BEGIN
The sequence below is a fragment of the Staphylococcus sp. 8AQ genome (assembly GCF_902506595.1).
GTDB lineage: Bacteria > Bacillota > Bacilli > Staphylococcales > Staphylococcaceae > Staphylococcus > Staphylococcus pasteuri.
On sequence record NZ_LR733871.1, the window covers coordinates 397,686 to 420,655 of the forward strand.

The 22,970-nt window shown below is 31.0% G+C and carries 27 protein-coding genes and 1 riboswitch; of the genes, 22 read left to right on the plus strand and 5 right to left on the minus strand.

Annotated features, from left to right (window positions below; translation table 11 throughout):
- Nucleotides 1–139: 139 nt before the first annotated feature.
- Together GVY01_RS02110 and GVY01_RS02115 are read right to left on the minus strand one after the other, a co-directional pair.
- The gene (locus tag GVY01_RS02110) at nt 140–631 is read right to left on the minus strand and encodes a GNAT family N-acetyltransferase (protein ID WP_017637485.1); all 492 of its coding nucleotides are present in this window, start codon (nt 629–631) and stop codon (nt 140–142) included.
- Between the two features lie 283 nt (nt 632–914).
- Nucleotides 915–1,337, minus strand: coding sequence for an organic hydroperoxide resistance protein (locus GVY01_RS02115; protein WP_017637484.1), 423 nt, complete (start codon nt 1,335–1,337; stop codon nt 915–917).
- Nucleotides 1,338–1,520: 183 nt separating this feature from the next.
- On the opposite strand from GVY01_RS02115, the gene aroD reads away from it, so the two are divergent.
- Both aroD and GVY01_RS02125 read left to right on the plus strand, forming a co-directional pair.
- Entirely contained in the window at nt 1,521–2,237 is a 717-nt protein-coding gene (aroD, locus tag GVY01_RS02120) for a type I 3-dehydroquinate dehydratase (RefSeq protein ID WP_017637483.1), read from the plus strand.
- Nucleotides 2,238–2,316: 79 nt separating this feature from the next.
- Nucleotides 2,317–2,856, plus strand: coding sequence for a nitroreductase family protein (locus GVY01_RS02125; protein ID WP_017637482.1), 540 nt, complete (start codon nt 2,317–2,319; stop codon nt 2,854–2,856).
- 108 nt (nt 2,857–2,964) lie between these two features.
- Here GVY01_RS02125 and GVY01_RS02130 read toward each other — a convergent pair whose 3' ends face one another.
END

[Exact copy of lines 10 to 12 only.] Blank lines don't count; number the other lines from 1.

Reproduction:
- Nucleotides 915–1,337, minus strand: coding sequence for an organic hydroperoxide resistance protein (locus GVY01_RS02115; protein WP_017637484.1), 423 nt, complete (start codon nt 1,335–1,337; stop codon nt 915–917).
- Nucleotides 1,338–1,520: 183 nt separating this feature from the next.
- On the opposite strand from GVY01_RS02115, the gene aroD reads away from it, so the two are divergent.